Fence Board Bathroom Cabinet

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Old wood was repurposed into a rustic fence board bathroom cabinet for a vessel sink in this small bathroom budget makeover

 A bowl of food on a table, with Garden and Fence

Have you seen our small bathroom makeover? If you like the rustic look (which we do) my husband has all the details below on the fence board bathroom cabinet he built. 

Fence Board Bathroom Cabinet

From Tim: This was one of our more ambitious fence board projects because of all the variables involved, plus it was a “from scratch” dealio, too! There were a multitude of considerations: dimensions, functionality, finish, durability, hygiene, and aesthetics.  

The unique vessel sink, a first for us, would be the focal point of the remodel, so it really needed to partner with its base in the space.  

The first step was to just bring in the sink and an existing table to stand-in for the real cabinet.  I also needed to beef-up the fence boards to disallow any flex in the platform.

 I did this by deciding to mount them onto a piece of 1/2″ plywood.  So, all this below is just roughed-out for a first look.

 Bathroom and Fence

Remember that anything done below the sink line must allow for the plumbing.  I also did not want to go all the way down to the floor with anything since we always seem to have a problem with cleaning issues and rot in that area.

 Again, just trying to get a feel for exactly what the chief my wife wanted.

A brown bowl on top of a wooden table, with Bathroom and Fence

Having zeroed-in on the dimensions, the next step was to mount the fence boards onto that plywood.  I did so by gluing and clamping them in place and then reinforcing that with screws, two on each board.  

I also did not want any flex around the sink, so that explains the circle of screws near where the center drain would be cut.  Could be a little over-kill here, but since I only get one shot at this I’d rather over-compensate.  

In this picture, my hand is on what would be the front, so the space left on the sides (the top and bottom in this pic) would leave room for legs and finish framing that would happen at the end…at least that was the plan!

Bathroom and Fence

The imperfections and warping that naturally occur with fence boards can really make it quirky to work with.  It doesn’t always perform like you think it should.  

Here I just needed to straighten my edges a bit.  Pop a line down and trim away with the circular saw.

Bathroom and Fence

Because I knew there would be a lot of fingers on this piece, I really didn’t want sharp edges.  The answer was a grinder with 60-grit paper; VERY aggressive but, with proper use, nice results.  I used this all the way around and even rounded the two front corners.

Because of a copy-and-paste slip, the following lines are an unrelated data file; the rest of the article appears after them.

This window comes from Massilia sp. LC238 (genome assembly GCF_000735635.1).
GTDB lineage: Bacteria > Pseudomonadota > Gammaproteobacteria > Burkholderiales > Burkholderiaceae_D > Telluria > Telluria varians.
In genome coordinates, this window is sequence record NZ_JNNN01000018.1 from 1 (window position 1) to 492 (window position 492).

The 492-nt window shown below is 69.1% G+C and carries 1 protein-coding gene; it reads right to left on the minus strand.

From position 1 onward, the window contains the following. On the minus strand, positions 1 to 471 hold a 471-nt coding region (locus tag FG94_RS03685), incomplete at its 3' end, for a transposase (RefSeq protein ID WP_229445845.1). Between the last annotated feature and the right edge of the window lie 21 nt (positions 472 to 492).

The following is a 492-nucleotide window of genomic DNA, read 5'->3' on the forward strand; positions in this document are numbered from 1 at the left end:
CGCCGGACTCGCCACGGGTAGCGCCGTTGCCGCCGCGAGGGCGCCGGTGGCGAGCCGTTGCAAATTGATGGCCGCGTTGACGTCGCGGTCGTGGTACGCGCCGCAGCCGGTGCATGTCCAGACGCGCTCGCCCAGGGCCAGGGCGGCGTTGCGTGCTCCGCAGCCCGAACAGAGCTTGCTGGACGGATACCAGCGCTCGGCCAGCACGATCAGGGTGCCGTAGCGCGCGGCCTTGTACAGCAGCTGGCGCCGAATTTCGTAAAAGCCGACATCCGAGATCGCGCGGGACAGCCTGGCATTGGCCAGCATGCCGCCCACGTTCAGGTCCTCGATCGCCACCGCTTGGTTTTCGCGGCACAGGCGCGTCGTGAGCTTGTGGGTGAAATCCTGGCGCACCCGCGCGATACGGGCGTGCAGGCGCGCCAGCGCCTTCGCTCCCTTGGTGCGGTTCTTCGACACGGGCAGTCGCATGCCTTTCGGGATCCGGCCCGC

I also took this opportunity to put wood filler between the boards on the top and sanded.  Heavy water exposure here, so I didn’t want things dripping through the cracks.

Additionally, I waxed (yes, WAXED) the entire top with Annie Sloan clear wax, the kind you finish chalk paint projects with.  

I chose this over polyurethane because I wanted to be able to re-apply whenever needed in the future.  It was a GREAT choice, allowing both protection and a bit of a seal for hygiene and cleanliness.  It cleans very easily!

Bathroom and Fence

So, here was the first look actually in place.  I needed to confirm no interference with the plumbing, the tub, and the toilet.  

I ended up a little closer to the floor than I originally planned, but we’re still not right down to it.  A shelf would come next that fit right around the trap and left plenty of room for clearance on the bottom shelf.

Bathroom and Fence

 Voila!  The middle shelf!  Now, lest you think me a complete idiot (yes, I do read those comments on occasion!), the boards in the middle of the shelf that fall right around the trap assembly are NOT permanently attached to the cross bracing!  They are notched but just sit on the supports in case there is a need in the future to address plumbing issues.

The same with the rear board right where the hot and cold supply valves land.  I did think ahead!

Bathroom and Fence

Here’s a good look at that arrangement, as well as the bracing board at the back of the cabinet that I used to attach the whole unit to the wall with screws.